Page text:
Megan Rapinoe managed to treat triumph and disaster the same after Saturday’s emotion-sapping conclusion to her soccer story.

“I feel like I get to walk away smiling no matter what, really proud of my entire career,” she told reporters after her OL Reign side’s NWSL Championship final defeat by Gotham FC.

Teammate Rose Lavelle had said last week it was “poetic” that Rapinoe and Ali Krieger would play their last games as pro athletes against each other with a title on the line.

Gotham FC held on to secure it 2-1 in San Diego, completing a true underdog story. Last year, the team finished bottom of the league. This season, the trophy is theirs.

However, this game was as much about the pain as the glory after Rapinoe’s participation was ended by injury shortly after kick-off.

No opponent was near her when she fell to the turf. She said later that she thought she had torn her Achilles tendon and hoped to get “the Aaron Rodgers treatment” in a bid to speed up her recovery.

Rapinoe’s sharp exit blunted the Reign’s attacking threat and although Lavelle did well to mitigate that with a superb individual showing, this was more reality than poetry. Sports can be so cruel.

A verse that could fit the bill, however, is “If” — one of Rudyard Kipling’s best-known works. He writes of the need to “fill the unforgiving minute” as a metaphor for making good use of all the time available.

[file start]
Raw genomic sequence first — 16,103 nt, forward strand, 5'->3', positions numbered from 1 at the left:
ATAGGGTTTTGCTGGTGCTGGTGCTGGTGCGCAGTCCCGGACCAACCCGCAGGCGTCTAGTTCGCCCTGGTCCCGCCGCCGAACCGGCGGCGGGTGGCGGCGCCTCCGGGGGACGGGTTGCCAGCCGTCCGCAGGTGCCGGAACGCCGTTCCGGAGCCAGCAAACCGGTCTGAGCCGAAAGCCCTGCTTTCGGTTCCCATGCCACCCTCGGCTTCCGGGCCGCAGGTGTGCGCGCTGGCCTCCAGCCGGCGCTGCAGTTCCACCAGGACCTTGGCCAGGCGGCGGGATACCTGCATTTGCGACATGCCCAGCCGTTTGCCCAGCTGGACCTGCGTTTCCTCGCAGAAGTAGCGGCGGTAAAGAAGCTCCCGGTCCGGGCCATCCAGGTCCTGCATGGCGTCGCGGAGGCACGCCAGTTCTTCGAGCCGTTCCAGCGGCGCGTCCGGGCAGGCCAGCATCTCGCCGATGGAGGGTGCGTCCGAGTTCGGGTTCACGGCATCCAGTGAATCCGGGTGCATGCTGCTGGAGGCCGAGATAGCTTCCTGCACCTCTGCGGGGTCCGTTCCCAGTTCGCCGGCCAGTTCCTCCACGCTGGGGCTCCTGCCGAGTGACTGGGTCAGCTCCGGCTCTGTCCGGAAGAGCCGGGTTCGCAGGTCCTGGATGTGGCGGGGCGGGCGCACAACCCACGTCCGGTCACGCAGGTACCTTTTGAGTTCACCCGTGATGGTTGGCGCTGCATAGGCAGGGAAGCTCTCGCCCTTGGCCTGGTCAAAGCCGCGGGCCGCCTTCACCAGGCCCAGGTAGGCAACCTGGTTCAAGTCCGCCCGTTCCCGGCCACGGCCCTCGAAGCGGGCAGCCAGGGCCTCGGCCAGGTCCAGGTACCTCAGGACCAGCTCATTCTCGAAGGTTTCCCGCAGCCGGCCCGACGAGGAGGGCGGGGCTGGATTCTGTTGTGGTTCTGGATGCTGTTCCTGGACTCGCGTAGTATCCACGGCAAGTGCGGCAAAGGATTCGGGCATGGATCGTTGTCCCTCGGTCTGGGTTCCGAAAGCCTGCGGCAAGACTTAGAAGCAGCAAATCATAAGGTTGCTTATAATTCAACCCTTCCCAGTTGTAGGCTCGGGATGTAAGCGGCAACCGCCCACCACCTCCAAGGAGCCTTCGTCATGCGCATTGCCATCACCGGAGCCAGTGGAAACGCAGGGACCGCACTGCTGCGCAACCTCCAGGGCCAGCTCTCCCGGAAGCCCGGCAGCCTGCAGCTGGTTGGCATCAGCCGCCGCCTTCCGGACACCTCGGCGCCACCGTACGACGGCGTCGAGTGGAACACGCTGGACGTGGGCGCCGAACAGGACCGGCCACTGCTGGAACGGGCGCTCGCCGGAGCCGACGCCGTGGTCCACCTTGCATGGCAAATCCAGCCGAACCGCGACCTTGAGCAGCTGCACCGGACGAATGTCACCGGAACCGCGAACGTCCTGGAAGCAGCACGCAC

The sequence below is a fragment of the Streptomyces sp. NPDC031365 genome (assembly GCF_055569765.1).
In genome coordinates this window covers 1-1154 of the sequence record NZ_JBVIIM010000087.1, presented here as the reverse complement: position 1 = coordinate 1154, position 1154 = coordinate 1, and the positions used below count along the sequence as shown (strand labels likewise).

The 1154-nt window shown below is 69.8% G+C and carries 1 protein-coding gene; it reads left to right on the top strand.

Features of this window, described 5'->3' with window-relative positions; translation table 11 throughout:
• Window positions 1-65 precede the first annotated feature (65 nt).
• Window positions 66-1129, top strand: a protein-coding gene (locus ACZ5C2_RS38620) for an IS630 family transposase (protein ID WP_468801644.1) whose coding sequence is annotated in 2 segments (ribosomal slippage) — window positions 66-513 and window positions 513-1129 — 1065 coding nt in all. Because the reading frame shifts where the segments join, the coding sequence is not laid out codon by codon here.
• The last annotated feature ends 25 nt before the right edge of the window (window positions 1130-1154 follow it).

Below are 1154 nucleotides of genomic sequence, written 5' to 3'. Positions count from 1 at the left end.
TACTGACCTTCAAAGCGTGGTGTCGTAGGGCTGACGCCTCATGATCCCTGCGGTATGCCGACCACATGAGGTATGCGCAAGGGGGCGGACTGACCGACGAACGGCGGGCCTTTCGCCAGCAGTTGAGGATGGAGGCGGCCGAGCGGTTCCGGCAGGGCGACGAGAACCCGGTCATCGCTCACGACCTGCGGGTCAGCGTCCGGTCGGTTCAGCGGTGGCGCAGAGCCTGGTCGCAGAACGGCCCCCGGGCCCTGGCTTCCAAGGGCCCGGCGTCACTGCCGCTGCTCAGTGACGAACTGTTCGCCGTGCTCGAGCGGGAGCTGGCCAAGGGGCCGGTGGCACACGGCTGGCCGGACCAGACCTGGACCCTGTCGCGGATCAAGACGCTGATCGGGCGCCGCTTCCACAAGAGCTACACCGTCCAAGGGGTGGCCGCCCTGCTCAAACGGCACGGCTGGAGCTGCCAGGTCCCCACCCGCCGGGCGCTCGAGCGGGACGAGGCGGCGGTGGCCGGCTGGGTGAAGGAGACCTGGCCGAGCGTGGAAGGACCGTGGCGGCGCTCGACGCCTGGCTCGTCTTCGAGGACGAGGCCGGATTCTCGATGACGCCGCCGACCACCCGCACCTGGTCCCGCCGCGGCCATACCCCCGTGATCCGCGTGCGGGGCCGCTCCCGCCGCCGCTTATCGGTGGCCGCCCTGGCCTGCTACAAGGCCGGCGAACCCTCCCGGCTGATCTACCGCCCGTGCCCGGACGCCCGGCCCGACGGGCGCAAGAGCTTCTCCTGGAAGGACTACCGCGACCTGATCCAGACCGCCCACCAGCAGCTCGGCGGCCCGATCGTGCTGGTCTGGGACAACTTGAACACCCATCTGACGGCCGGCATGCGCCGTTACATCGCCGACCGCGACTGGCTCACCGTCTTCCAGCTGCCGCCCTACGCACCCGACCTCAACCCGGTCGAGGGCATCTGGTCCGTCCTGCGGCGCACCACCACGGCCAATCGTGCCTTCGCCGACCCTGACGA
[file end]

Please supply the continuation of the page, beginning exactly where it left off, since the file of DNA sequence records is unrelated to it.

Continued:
Rapinoe took the bigger picture, realizing that ultimately this was just one moment in a career packed with achievements and honors.

“That’s life, that’s part of the game,” she said in the post-match press conference, sitting alongside Lavelle who couldn’t help but smile at Rapinoe’s sanguine outlook.

There is a stoic quality to “If” that makes the poem a sporting favorite. Muhammad Ali carried its words of inspiration in his wallet, and an excerpt from its second stanza — that famous advice about how to handle ‘triumph and disaster’ — greets players as they walk into Centre Court at Wimbledon.

Another line refers to the need for mental fortitude, allowing “neither foes nor loving friends” to hurt you. Although they lined up as opponents at the Snapdragon Stadium, it always felt like the occasion was as much about Rapinoe and Krieger’s friendship as anything else.

The players’ close bond, forged through phenomenal success with the U.S. national team including back-to-back FIFA World Cup wins, had been one of the major themes of this NWSL final.

They embraced it fully, in all the build-up to the big game and even in that third minute when Rapinoe was being helped off the field.

Krieger ran over to give her best pal a hug. Rapinoe revealed later: “She said, ‘you better wrap that thing up and get back out here’ and I’m like, ‘no, but I yeet’ed it all… I don’t think I’ll be back’.”

Midway through the first half, Lynn Williams tapped in from a Midge Purce cross to put Gotham in front, only for Lavelle to respond five minutes later with an equalizer for the Reign.

Gotham hit the post and the crossbar in rapid succession before moving ahead once more in first-half stoppage time as Esther Gonzalez headed home Purce’s perfect corner.

After the interval, Veronica Latsko had a great chance to level again from Lavelle’s superb through-ball but was thwarted by ‘keeper Mandy Haught as Gotham held firm.